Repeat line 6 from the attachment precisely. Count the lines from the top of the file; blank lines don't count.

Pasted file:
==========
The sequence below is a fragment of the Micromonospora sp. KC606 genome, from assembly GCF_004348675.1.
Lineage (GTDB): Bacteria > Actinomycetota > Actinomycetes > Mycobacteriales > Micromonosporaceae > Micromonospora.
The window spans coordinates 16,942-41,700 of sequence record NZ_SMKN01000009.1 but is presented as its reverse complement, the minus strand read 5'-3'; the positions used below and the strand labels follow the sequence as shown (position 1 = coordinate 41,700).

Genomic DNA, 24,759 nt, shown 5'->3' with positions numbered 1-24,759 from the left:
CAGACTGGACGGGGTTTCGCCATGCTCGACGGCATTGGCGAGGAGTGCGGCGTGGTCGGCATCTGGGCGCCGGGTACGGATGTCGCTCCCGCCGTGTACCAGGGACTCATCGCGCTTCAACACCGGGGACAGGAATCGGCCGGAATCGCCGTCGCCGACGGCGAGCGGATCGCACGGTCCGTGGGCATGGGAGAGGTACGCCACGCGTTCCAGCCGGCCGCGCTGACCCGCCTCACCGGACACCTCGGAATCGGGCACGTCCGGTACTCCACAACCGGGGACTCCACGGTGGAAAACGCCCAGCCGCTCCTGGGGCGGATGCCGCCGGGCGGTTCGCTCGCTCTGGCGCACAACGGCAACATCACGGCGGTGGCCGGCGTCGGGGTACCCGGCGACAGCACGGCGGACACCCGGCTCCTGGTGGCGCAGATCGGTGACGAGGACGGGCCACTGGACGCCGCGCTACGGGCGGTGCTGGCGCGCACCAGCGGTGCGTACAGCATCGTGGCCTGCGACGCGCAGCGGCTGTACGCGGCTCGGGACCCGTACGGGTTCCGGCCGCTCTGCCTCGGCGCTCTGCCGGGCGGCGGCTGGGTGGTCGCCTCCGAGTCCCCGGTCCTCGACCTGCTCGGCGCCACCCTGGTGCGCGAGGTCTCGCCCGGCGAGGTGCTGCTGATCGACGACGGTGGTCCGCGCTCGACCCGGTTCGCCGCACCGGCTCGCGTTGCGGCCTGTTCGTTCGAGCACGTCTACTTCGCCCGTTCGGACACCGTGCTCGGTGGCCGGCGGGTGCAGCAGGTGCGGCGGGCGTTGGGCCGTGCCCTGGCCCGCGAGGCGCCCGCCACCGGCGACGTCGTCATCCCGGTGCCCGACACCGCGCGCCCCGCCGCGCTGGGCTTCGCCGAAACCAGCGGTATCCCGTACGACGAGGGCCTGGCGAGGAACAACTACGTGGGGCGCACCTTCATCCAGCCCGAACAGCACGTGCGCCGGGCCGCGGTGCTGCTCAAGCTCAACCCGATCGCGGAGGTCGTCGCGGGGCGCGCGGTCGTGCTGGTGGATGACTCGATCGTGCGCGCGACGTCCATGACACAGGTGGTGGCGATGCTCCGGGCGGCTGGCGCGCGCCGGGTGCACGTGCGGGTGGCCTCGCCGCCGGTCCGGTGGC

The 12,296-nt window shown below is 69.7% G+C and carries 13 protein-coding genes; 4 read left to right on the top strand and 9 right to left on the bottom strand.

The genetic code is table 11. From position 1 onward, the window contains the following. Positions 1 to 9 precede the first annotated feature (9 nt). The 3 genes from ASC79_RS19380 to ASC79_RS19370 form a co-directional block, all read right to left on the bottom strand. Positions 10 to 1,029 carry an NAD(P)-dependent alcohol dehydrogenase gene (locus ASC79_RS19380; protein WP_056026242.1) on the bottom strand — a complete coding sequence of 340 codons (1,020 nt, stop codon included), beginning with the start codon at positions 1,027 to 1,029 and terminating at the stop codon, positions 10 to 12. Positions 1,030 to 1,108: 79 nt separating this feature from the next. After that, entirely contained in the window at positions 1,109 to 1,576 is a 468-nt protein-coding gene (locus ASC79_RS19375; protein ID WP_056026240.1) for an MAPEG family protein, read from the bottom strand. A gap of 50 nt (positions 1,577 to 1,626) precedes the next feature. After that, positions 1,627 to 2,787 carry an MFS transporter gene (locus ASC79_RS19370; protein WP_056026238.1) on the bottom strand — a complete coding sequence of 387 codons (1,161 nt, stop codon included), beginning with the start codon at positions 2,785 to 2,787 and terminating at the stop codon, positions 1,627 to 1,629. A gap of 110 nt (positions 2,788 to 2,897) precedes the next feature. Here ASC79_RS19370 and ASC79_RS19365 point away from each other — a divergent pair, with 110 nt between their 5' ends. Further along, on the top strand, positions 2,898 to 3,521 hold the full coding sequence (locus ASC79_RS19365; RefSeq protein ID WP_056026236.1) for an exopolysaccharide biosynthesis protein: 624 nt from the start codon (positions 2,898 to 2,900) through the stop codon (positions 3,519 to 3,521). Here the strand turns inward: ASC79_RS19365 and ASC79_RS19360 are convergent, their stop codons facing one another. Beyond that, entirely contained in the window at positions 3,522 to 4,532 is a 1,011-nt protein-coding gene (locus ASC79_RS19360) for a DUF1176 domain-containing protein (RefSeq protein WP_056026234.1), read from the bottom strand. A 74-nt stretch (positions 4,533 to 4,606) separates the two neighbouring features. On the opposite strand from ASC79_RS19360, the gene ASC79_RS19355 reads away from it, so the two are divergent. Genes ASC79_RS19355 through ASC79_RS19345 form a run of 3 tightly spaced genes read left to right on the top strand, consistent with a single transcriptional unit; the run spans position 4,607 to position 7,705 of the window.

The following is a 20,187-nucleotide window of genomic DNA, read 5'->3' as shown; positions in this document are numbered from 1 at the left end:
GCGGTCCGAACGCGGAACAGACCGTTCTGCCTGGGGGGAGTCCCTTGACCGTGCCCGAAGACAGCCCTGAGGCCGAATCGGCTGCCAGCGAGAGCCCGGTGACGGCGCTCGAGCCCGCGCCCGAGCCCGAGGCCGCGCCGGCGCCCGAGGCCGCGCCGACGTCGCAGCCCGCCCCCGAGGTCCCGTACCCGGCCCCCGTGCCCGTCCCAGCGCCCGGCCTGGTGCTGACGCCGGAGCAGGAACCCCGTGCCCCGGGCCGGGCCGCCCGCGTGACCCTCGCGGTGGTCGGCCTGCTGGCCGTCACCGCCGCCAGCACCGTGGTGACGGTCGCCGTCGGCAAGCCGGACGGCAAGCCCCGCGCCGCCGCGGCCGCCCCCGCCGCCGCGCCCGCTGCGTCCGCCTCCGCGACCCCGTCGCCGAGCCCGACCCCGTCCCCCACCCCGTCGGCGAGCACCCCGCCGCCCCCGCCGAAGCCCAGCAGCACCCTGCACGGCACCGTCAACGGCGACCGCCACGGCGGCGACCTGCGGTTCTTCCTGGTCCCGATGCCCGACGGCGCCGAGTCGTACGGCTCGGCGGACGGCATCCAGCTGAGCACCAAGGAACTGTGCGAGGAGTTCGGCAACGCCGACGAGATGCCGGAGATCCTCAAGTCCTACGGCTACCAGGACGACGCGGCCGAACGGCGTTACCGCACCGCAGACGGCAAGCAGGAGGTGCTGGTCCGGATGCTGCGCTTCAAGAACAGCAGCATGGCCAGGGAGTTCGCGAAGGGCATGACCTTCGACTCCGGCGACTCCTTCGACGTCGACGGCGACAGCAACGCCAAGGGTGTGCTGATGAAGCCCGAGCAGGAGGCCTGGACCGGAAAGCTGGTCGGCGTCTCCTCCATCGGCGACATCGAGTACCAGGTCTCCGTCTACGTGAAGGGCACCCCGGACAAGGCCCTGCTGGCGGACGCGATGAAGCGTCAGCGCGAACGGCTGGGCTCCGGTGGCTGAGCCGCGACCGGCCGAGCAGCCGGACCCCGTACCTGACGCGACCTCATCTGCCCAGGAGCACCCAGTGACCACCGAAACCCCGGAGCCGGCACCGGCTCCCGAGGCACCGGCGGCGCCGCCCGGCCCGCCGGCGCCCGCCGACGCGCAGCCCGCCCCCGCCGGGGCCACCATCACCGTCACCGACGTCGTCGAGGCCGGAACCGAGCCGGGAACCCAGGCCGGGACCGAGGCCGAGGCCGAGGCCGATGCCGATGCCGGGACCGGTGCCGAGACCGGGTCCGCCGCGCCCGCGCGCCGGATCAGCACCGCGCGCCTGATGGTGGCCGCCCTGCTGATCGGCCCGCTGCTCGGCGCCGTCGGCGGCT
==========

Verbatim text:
The 12,296-nt window shown below is 69.7% G+C and carries 13 protein-coding genes; 4 read left to right on the top strand and 9 right to left on the bottom strand.